The weight given to medical opinions depends in part on whether they are proffered by treating, examining, or non-examining professionals. See Lester v. Chater, 81 F.3d 821, 830-31 (9th Cir. 1995). Ordinarily, more weight is given to the opinion of a treating professional, who has a greater opportunity to know and observe the patient as an individual, than the opinion of a non-treating professional. See id.; Smolen v. Chater, 80 F.3d 1273, 1285 (9th Cir. 1996); Winans v. Bowen, 853 F.2d 643, 647 (9th Cir. 1987). The least weight is given to the opinion of a non-examining professional. See Pitzer v. Sullivan, 908 F.2d 502, 506 & n.4 (9th Cir. 1990).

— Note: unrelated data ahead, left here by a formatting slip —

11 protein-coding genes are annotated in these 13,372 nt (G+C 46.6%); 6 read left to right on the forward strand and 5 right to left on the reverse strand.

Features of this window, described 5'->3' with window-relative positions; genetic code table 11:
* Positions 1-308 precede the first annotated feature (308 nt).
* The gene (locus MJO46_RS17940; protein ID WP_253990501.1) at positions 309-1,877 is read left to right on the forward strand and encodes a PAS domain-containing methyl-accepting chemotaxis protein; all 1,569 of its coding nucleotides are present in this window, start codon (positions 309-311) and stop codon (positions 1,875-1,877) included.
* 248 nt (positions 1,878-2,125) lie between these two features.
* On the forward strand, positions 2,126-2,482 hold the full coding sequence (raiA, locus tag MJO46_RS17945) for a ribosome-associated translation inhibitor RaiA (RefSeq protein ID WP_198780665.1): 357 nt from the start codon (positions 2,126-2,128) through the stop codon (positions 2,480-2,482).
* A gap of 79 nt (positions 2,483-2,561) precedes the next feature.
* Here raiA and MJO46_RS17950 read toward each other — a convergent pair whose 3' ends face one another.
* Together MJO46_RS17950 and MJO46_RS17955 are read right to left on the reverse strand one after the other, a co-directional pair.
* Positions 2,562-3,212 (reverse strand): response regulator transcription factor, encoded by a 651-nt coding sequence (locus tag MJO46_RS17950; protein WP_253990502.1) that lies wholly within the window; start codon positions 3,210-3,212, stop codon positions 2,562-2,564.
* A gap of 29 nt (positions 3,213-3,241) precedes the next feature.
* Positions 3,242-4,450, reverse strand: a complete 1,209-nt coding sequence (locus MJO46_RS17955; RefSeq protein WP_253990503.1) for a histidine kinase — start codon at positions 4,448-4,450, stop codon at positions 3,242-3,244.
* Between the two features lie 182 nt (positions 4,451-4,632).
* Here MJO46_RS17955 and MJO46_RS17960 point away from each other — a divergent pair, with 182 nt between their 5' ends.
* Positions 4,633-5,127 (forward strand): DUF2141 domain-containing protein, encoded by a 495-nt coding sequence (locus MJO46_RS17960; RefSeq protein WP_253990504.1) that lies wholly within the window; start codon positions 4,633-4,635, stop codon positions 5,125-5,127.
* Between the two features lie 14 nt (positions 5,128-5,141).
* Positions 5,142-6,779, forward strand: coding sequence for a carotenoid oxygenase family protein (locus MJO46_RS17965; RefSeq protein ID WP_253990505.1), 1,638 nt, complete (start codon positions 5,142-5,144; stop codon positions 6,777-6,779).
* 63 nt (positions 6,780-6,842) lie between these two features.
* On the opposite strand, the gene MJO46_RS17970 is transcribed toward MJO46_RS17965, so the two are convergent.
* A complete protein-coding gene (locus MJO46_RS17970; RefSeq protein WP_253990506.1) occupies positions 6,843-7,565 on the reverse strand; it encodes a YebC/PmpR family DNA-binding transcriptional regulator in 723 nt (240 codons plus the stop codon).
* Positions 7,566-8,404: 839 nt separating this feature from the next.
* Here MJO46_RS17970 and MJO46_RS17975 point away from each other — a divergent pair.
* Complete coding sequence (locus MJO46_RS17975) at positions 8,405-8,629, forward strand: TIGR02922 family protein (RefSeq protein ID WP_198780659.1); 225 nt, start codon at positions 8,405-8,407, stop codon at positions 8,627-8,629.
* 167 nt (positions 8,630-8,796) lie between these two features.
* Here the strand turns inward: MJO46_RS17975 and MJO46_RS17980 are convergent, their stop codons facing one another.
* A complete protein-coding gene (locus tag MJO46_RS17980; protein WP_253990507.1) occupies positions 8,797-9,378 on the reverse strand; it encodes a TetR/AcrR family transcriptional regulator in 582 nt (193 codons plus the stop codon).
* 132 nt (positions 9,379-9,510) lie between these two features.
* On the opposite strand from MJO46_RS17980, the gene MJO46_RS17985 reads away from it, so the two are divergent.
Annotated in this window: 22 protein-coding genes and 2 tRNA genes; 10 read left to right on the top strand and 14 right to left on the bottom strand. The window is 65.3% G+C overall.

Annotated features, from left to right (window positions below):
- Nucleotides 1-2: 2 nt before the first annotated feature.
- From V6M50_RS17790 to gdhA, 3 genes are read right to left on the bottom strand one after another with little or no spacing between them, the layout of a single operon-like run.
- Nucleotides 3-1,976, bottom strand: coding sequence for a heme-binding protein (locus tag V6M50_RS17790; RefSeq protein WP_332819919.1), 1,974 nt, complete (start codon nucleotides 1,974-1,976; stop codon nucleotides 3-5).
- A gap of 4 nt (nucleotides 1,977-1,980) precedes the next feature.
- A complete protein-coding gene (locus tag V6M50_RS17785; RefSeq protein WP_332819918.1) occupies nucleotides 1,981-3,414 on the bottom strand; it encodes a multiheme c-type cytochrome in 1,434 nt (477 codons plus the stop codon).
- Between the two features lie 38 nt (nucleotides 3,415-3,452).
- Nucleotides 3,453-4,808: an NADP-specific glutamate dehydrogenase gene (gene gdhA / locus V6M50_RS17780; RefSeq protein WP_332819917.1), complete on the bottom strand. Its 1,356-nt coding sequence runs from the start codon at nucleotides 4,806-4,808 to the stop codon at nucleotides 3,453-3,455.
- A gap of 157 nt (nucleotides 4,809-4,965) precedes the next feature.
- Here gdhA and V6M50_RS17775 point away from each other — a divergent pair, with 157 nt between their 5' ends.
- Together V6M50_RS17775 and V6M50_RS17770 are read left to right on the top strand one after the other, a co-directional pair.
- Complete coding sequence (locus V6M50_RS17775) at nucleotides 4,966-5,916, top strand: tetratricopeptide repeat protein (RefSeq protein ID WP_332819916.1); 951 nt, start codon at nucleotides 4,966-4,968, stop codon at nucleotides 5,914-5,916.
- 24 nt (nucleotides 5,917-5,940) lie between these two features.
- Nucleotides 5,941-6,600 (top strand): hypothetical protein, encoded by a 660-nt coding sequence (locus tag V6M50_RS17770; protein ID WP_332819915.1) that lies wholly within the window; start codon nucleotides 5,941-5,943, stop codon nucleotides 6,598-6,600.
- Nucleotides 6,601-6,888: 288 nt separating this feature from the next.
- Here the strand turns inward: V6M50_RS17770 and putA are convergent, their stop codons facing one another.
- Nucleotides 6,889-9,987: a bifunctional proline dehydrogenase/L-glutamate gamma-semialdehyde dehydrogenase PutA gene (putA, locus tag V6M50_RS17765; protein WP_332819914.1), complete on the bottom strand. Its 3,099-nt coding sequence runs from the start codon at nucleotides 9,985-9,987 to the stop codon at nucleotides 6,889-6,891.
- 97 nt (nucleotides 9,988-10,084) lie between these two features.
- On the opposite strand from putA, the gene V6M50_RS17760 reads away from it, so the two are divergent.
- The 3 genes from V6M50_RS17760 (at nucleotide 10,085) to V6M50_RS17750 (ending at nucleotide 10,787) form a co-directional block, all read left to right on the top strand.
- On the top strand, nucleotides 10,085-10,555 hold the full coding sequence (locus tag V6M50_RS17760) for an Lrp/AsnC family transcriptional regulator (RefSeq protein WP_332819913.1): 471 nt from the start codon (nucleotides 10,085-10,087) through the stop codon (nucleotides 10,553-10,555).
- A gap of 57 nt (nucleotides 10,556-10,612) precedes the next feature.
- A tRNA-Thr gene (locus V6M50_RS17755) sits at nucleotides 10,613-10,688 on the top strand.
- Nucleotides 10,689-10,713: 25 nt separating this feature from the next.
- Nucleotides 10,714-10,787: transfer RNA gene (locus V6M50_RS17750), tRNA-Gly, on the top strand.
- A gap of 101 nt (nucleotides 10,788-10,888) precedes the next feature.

In addition to considering its source, to evaluate whether the Commissioner properly rejected a medical opinion the court considers whether: (1) contradictory opinions are in the record; and (2) clinical findings support the opinions. The Commissioner may reject an uncontradicted opinion of a treating or examining medical professional only for "clear and convincing" reasons supported by substantial evidence in the record. See Lester, 81 F.3d at 831. While a treating professional's opinion generally is accorded superior weight, if it is contradicted by an examining professional's opinion which is supported by different independent clinical findings, the Commissioner may resolve the conflict. See Andrews v. Shalala, 53 F.3d 1035, 1041 (9th Cir. 1995). A contradicted opinion of a treating or examining professional may be rejected only for "specific and legitimate" reasons supported by substantial evidence. See Lester, 81 F.3d at 830. This test is met if the Commissioner sets out a detailed and thorough summary of the facts and conflicting clinical evidence, states her interpretation of the evidence, and makes a finding. See Magallanes v. Bowen, 881 F.2d 747, 751-55 (9th Cir. 1989). Absent specific and legitimate reasons, the Commissioner must defer to the opinion of a treating or examining professional. See Lester, 81 F.3d at 830-31. The opinion of a non-examining professional, without other evidence, is insufficient to reject the opinion of a treating or examining professional. See id. at 831. In any event, the Commissioner need not give weight to any conclusory opinion supported by minimal clinical findings. See Meanel v. Apfel, 172 F.3d 1111, 1113 (9th Cir. 1999) (rejecting treating physician's conclusory, minimally supported opinion); see also Magallanes, 881 F.2d at 751.